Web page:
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Eight Syracuse University professors and instructors honored with Teaching Recognition Awards for excellence in the classroom
Eight Syracuse University professors and instructors honored with Teaching Recognition Awards for excellence in the classroomFebruary 18, 2002Kelly Homan Rodoskikahoman@syr.edu
Eight individuals have been named the 2002 recipients of Syracuse University’s Teaching Recognition Awards sponsored by the Meredith Professors.
The awards were established in 2001 through an expansion of the Laura J. and L. Douglas Meredith Professorship Program. The Meredith Professors themselves proposed that the program recognize excellence in teaching by non-tenured faculty and adjunct and part-time instructors.
The recipients were notified of their selection Feb. 11 through a letter from Meredith Professor Sari Knopp Biklen, professor of cultural foundations of education in the School of Education and chair of the selection committee.
“The committee worked hard to choose this year’s winners, as the quality of the applications was very strong,” says Biklen. “The portfolios were extremely competitive. ”
The full-time faculty recipients are:
- J. Michael Gaddis, assistant professor of history in The College of Arts and Sciences and the Maxwell School;
- Winston Grady-Willis, assistant professor of African American studies in The College of Arts and Sciences;
- Tracy Knight, assistant professor of teaching and leadership in the School of Education;
- Jackie Orr, assistant professor of sociology in The College of Arts and Sciences and the Maxwell School;
- Jonathan Sandberg, assistant professor of marriage and family therapy in the College of Human Services and Health Professions; and
- Errol Willett, assistant professor of art and design in the College of Visual and Performing Arts.
Adjunct and part-time faculty recipients are:
- Jennifer Griffin, an instructor in fashion and design technologies in the College of Visual and Performing Arts; and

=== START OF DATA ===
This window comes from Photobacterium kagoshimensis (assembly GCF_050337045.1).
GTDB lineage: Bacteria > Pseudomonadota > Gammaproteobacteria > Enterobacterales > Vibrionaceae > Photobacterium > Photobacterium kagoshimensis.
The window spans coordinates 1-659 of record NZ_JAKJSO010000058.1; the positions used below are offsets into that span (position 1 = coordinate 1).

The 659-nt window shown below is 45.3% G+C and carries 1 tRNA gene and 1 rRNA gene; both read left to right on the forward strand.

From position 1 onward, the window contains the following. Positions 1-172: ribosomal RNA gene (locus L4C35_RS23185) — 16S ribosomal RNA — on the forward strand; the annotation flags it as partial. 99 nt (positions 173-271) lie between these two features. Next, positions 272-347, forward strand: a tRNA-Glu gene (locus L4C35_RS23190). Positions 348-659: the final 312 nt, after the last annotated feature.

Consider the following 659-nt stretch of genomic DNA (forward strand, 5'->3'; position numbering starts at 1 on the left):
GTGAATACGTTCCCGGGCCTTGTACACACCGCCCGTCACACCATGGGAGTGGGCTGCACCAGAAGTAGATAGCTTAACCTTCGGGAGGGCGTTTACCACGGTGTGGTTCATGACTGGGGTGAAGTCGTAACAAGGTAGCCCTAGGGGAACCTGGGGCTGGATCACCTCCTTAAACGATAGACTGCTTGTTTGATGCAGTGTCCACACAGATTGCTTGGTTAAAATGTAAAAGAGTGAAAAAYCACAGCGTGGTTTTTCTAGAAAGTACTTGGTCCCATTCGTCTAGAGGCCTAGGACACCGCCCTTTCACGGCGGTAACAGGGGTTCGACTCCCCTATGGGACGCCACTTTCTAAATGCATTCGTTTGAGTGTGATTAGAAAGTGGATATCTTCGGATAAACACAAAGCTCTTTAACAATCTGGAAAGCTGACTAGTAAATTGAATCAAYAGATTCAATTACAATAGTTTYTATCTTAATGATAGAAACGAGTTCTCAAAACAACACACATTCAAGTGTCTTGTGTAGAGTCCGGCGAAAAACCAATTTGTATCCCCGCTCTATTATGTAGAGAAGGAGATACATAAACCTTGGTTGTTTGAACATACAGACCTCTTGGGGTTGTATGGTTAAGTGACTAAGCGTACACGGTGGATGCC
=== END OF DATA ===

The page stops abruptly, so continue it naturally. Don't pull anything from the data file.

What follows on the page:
- Jeffrey Meyer, assistant professor of mathematics in The College of Arts and Sciences.
Each recipient will receive an expense account of $3,000 for one year to be used for professional development.
The recipients were selected based on teaching innovation, effectiveness in communicating with students and the lasting value of their courses. To be eligible for the award, candidates must have completed two years of service to the University and not yet received tenure.
The recipients were selected by a six-member committee consisting of two undergraduate students, Joy Smith, a junior in The College of Arts and Sciences, and Chelsea King, a sophomore in the S.I. Newhouse School of Public Communications; Lia Miller, a graduate student in the Maxwell School; and three Meredith Professors– Biklen; Barry Davidson, a professor in the L.C. Smith College of Engineering and Computer Science; and Gerald Mager, a professor in the School of Education.
The L. Douglas and Laura J. Meredith Professorships were created to recognize and reward excellence in teaching, to encourage faculty members to look upon the various dimensions of teaching as opportunities for constant improvement, to emphasize the importance that the University places on teaching, and to improve the teaching and learning environment on campus. The Meredith Professors believe that the Teaching Recognition Awards assist in reaching these goals.
The selection process for the 2002 Meredith Professors is now under way. The results will be announced in April.